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Can Buying Air Canada (TSX:AC) Stock Make You a Millionaire?

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Air Canada (TSX:AC) and other airlines are struggling right now. Travel is down, and it could take years before the industry gets back to where it was before the COVID-19 pandemic struck and disrupted businesses. However, taking the contrarian approach and buying when times are tough and stock prices are low can lead to some significant gains later on. During the market crash earlier this year, Air Canada stock fell as low as $9.26. It has gone on to triple since then, and that’s within a span of just nine months.

From 2010 through to the end of 2019, Air Canada stock climbed more than 3,500%. From just $1.35 to close out 2009, the stock would reach a price of $48.85 before 2020 would arrive. Investing $30,000 into the stock roughly 11 years ago would have been enough for you to own 22,222 shares. By the end of 2019, those shares would have been worth more than $1,085,000. It’s a good example of how investing in a stock after some challenging economic conditions can lead to incredible returns. But the big question is, can those returns be replicated?

How high can Air Canada stock go?

Before the pandemic, Air Canada stock was trading above $50, and getting back to that level would mean the stock would nearly double in value from where it is today. It’s a plausible scenario, especially if you’re willing to wait out a recovery in the airline stock. But whether it can go much higher than that is uncertain. Over the past five years, this hasn’t been a stock that investors were willing to pay much of a premium for, with Air Canada’s price-to-sales ratio trading well below one:

AC PS Ratio Chart

AC PS Ratio data by YCharts.

Given its exposure to the price of oil and the impact the commodity can have on its bottom line, the stock can be a bit of a risky buy. Today, the added complexity of the pandemic poses another risk: how much of corporate travel will return? With many businesses now using Zoom for videoconferencing, the need for air travel may not be as strong as it once was. Companies’ financial statements have also taken a beating this year, and spending money on travel will likely be given a second thought, even once the economy is back on its feet.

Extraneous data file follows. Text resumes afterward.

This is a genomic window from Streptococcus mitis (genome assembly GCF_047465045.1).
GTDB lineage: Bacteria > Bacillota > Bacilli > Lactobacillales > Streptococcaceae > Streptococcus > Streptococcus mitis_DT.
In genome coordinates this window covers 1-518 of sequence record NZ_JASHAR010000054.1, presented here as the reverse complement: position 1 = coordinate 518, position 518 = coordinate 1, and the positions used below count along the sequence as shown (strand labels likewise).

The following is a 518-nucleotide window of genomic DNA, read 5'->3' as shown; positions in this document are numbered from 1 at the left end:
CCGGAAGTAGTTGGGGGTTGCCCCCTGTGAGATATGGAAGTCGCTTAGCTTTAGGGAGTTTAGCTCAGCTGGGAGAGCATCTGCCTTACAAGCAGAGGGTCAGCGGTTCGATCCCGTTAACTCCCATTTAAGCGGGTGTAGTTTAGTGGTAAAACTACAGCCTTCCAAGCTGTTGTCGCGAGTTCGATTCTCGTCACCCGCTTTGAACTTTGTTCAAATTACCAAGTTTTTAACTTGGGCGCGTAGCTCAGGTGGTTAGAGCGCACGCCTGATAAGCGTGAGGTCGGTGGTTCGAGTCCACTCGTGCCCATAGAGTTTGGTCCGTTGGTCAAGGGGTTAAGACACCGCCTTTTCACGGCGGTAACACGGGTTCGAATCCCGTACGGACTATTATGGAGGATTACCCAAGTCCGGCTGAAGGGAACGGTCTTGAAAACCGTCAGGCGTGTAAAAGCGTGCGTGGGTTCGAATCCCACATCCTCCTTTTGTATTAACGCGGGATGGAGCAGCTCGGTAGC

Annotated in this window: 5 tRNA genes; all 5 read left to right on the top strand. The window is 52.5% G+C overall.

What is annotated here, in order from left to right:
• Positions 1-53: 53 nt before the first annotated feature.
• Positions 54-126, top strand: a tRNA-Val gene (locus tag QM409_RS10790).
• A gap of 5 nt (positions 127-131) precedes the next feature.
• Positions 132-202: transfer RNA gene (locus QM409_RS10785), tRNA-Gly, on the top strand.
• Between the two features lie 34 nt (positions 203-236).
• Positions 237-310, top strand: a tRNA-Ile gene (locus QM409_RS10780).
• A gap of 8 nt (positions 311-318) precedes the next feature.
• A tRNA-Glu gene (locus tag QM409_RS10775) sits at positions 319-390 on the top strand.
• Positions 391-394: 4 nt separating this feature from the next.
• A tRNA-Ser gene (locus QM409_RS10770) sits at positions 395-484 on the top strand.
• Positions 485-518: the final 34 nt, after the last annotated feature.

Bottom line

Air Canada stock isn’t as cheap as it was in 2010, and with the airline facing possible headwinds relating to business travel in the future, investors shouldn’t expect the stock to skyrocket a whole lot higher than where it was earlier in the year. So, the short answer is, no, you shouldn’t expect Air Canada stock to make you a millionaire. The days of buying the stock at dirt-cheap lows are long gone, and with the stock now around $27, even the prospects of doubling may not be as likely, at least not anytime soon.

The stock could still generate some good returns from here on out, but investors should temper their expectations, as it’s far from a sure thing how things will play out for Air Canada even once the pandemic is over.

Here are some other great stocks to consider:

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This article represents the opinion of the writer, who may disagree with the “official” recommendation position of a Motley Fool premium service or advisor. We’re Motley! Questioning an investing thesis — even one of our own — helps us all think critically about investing and make decisions that help us become smarter, happier, and richer, so we sometimes publish articles that may not be in line with recommendations, rankings or other content.

Fool contributor David Jagielski has no position in any of the stocks mentioned. Tom Gardner owns shares of Zoom Video Communications. The Motley Fool owns shares of and recommends Zoom Video Communications.

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